Victor Schiff

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Victor Schiff (born February 21, 1895 in Paris , † June 14, 1953 in Rome ) was a German social-democratic journalist and author.

Life until 1933

Schiff was a soldier in the Army of Austria-Hungary during the First World War . In 1917 he joined the SPD in Berlin . In 1919, Schiff was a member of the German delegation to the peace negotiations in Versailles .

Between 1920 and 1933 he worked as a foreign policy editor for the social democratic daily Vorwärts . He was one of Friedrich Stampfer's closest employees and had excellent contacts abroad.

In 1931 he spoke out in favor of supporting Heinrich Brüning's government despite all reservations . In this way he hoped to help German parliamentarism through the world economic crisis and to save it from an impending dictatorship.


After the beginning of the National Socialist rule he was arrested twice. He then emigrated to Great Britain and in 1933 to France . Schiff was the Sopade's shop steward in Paris . He earned his living as a correspondent for the Daily Herald . He also worked for various German exile newspapers.

Although he had previously been on the right wing of the SPD, he emerged in 1935 as a supporter of a popular front alliance with the communists. With Willi Münzenberg and in the background supported by Soviet circles, he also founded the so-called "World Peace Movement" as a reaction to the Abyssinian War .

During the first two years of the Spanish Civil War , Schiff was a correspondent for the Daily Herald in Spain.

In 1940 he emigrated to London . From 1942 he was a committee member of the London SPD local group. At this time he was a supporter of a "social patriotic" wing, as represented in Friedrich Stampfer. Schiff spoke out against a "dictated peace" with foreign control. He was an opponent of territorial cessions and unilateral disarmament in Germany after the war. Between 1943 and 1944 he left the social democratic group in exile and joined the communist-dominated "Free German Movement". In 1944 he returned to social democracy.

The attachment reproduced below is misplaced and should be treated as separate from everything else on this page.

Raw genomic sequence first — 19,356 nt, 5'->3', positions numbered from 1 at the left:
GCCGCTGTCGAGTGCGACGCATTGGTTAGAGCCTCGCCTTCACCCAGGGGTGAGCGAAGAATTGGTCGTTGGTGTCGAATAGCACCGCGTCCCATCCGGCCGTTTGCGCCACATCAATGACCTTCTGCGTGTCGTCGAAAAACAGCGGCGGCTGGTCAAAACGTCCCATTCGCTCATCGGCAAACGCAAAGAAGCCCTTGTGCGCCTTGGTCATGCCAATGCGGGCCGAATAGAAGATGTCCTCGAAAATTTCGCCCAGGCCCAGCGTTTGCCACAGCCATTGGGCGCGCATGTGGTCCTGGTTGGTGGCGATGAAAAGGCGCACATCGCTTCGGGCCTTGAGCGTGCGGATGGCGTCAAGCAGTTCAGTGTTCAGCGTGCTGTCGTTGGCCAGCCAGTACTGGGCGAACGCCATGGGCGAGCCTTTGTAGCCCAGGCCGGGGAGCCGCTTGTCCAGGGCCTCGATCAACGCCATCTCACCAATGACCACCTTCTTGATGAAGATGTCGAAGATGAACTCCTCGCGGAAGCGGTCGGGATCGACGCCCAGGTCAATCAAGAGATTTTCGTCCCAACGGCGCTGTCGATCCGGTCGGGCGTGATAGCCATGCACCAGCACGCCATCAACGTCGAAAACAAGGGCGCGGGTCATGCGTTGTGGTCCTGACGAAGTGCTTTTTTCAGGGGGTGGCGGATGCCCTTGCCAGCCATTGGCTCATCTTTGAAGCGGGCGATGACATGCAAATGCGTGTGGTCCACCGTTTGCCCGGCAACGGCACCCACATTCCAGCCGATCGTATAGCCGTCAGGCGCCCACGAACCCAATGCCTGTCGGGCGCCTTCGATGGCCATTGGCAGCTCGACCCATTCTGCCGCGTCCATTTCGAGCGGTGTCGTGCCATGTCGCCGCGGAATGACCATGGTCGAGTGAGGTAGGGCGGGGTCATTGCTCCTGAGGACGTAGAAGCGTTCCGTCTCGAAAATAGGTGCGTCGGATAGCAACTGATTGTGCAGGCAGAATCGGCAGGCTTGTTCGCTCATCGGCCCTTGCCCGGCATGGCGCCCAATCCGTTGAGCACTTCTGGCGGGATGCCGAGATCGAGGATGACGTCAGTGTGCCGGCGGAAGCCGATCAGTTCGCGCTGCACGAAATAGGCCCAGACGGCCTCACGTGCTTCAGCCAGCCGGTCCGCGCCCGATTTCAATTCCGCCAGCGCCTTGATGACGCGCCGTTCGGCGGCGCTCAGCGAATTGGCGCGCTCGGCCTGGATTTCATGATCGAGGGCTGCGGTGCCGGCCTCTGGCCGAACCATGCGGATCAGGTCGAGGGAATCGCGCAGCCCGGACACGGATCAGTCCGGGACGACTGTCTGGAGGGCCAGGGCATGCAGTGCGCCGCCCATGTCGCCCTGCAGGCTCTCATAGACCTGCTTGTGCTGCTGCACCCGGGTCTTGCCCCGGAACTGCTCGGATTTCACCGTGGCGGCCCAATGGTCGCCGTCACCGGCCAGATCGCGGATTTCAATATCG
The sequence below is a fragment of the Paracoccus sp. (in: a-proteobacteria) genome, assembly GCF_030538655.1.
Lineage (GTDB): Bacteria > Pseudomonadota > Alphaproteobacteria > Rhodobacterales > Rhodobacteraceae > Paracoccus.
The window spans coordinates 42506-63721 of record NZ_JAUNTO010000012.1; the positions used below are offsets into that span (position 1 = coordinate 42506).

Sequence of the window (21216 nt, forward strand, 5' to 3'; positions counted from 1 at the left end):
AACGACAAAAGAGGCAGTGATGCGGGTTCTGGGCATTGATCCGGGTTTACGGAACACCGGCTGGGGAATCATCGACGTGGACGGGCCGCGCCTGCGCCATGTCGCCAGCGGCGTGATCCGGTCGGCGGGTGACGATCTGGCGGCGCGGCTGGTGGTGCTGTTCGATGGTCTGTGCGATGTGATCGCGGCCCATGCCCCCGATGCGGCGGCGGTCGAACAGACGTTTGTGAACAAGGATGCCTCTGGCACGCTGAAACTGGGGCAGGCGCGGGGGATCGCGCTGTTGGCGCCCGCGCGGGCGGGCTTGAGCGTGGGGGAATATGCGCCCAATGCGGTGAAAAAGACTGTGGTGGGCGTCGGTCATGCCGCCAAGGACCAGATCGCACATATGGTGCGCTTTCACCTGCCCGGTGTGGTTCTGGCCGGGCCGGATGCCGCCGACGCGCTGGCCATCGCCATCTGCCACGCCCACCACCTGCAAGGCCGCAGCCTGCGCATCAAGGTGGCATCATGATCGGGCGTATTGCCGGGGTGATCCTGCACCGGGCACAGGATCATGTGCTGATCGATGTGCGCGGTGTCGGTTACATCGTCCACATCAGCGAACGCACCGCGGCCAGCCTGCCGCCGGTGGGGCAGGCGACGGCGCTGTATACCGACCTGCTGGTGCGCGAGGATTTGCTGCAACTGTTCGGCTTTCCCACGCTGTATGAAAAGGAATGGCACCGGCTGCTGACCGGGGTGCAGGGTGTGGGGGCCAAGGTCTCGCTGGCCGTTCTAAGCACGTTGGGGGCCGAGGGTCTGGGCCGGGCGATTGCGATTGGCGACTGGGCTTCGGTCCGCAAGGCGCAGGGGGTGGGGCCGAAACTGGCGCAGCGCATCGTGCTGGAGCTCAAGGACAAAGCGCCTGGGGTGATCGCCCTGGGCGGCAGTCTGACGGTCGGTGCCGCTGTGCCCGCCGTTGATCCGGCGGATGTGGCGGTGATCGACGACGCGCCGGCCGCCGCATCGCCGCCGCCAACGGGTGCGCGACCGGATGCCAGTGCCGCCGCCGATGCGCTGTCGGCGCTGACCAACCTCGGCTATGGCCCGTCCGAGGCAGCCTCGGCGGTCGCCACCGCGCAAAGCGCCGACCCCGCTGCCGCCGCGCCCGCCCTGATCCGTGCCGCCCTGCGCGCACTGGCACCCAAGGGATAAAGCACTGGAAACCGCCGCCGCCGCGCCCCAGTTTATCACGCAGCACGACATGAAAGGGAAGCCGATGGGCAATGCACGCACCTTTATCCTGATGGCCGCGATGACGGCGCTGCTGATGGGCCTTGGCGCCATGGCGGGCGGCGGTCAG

From 1946 he worked as a correspondent for the Daily Herald in Rome and kept close ties to the SPD.

In addition to his daily articles, he wrote several larger papers and worked as an editor. He edited, for example, the speeches of Jean Jaurès in Germany. In addition, Schiff wrote the pamphlet “This is how it was in Versailles,” in which he reported on the time of the Versailles Conference.

Individual evidence

  1. Eberhard Kolb: The Social Democratic Strategy in the Brüning Era - Strategy without Alternative? In: Ders .: Upheavals in German history 1866/71, 1918/19, 1929/33. Munich, 1993. p. 307
  2. Bernd-Rainer Barth u. a .: The Noel Field case: key figure in the show trials in Eastern Europe. Basisdruck-Verlag, 2005 page 411


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